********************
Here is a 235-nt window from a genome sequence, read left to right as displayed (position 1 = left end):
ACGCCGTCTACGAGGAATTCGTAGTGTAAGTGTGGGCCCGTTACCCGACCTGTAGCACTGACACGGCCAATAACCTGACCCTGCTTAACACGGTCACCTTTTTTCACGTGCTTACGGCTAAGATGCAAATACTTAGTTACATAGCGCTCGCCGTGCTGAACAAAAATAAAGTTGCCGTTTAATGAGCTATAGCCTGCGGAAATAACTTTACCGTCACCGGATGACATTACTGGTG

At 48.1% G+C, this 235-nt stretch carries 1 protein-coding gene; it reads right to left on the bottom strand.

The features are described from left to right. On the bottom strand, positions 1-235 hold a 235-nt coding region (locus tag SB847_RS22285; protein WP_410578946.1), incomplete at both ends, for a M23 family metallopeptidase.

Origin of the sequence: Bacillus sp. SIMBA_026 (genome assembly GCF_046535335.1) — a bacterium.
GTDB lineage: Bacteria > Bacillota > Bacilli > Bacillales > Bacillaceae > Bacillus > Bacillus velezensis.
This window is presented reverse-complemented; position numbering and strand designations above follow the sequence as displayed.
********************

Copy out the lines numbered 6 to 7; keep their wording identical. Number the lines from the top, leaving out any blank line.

GTDB lineage: Bacteria > Bacillota > Bacilli > Bacillales > Bacillaceae > Bacillus > Bacillus velezensis.
This window is presented reverse-complemented; position numbering and strand designations above follow the sequence as displayed.